Imagine how much the world has changed in 50 years. Leaps in technology have revolutionized how we communicate. We’ve achieved huge advances in lifesaving equipment.
However, in a world that moves so fast, St. Clare’s Mercy Hospital Auxiliary has remained steadfast. In their 50-year history, they’ve evolved to fit the modern needs of the hospital and the people it supports, yet the objectives they established in 1967 – to enhance patient care and services, and to represent the hospital to the best of their ability – haven’t changed.
Through their dedication and hard work, they’ve raised almost $2.5 million for health-care initiatives at St. Clare’s Mercy Hospital, and have touched countless lives.
Joan Parker Crosbie, the first president of the auxiliary, has fond memories from the early days. “We had a great time starting the auxiliary and many new friendships were formed.
“One of the first events was a fundraising shower where members brought things to sell in the gift shop. Another event was a ‘Sale of Work.’ “We took to our knitting needles and sewing machines and all the Sisters of Mercy joined in. They made the wonderful fudge, which was the first thing to sell out!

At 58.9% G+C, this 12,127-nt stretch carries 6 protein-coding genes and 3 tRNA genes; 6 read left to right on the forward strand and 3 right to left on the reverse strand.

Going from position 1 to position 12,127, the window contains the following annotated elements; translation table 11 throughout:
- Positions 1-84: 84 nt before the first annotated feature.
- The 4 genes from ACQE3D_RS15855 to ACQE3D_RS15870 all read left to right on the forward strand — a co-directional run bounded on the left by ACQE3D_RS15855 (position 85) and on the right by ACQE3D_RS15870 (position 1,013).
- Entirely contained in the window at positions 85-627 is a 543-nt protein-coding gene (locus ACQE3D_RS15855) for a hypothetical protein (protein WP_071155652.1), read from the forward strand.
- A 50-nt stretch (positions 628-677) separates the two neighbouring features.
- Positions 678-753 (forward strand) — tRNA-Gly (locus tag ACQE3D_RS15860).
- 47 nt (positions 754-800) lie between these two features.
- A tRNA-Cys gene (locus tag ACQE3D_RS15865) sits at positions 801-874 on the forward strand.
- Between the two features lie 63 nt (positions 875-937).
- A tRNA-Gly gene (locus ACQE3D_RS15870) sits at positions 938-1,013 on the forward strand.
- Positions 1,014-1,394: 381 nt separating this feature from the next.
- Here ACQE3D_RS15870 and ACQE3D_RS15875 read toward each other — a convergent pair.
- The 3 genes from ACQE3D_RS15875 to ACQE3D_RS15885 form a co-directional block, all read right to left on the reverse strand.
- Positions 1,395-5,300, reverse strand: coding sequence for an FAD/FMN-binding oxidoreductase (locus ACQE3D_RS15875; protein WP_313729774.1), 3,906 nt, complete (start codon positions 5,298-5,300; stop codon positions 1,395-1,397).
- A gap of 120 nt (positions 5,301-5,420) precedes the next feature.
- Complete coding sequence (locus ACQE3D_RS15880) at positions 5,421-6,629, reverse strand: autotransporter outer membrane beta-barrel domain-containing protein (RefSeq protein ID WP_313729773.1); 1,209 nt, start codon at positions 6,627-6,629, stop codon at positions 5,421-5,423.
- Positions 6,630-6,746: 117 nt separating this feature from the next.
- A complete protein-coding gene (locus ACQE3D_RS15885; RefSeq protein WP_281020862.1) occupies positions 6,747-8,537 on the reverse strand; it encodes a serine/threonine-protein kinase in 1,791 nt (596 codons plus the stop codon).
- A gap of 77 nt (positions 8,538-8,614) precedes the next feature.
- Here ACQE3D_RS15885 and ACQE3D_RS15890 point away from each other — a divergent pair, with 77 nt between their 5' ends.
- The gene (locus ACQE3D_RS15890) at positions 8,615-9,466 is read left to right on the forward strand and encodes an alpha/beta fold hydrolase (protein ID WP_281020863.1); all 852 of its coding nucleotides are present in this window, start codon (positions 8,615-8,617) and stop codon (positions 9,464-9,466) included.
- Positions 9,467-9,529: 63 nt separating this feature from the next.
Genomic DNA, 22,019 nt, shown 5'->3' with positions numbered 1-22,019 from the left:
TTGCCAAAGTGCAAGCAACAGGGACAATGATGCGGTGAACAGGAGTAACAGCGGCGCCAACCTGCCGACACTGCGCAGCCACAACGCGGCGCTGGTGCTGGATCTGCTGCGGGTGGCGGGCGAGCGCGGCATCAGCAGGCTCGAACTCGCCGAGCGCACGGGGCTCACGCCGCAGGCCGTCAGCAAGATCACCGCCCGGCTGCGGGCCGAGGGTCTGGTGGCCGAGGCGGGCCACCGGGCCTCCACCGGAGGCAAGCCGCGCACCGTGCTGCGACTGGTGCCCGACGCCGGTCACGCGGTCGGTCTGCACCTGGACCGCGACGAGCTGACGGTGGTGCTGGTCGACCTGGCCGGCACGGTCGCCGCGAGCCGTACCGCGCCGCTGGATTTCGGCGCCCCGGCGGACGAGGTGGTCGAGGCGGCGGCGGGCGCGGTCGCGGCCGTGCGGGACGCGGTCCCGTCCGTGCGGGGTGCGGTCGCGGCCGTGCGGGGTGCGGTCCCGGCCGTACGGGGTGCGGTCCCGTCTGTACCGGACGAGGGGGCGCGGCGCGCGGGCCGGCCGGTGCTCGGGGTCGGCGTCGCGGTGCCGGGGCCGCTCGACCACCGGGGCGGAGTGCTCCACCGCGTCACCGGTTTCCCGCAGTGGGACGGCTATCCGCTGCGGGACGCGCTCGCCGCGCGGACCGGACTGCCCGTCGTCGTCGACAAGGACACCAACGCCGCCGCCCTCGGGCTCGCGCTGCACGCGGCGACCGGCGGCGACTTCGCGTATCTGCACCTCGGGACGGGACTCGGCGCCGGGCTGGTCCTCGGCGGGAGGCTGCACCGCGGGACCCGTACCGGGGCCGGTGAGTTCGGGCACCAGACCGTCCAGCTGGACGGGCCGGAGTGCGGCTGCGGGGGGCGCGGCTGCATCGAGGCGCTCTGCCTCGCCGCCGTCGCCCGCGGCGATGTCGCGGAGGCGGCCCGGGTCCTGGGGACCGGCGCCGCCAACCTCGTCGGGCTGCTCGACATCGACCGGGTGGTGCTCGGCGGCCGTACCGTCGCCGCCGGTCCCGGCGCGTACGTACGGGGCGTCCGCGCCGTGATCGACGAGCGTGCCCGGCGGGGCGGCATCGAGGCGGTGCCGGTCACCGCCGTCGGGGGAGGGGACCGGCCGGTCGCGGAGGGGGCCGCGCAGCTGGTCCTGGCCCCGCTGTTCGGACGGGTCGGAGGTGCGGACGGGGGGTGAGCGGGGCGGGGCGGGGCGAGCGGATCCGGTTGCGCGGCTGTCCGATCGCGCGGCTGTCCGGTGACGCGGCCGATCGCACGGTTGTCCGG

“We even had a Ball and auction at the Old Colony Club. One of the items I recall was a salt and pepper cap from the popular journalist and humourist, Ray Guy.”
While events are popular, proceeds from the gift shop are the primary source of revenue that fund many auxiliary projects. Staffed entirely by volunteers, the shop has grown significantly from its early days of candy bars and chips to include beautiful giftware, handcrafted items, locally-sourced books and hard to find religious materials.
Throughout the year, the auxiliary also sells used books and tickets on various prizes, holds an annual bake sale and receives donations from both private and public sources. Volunteers are also involved in several programs that include a library cart, friendly visiting, and assisting patients with meals.
Presidents Past and Present
But what is hard to quantify, is the sense of community and caring that volunteers bring.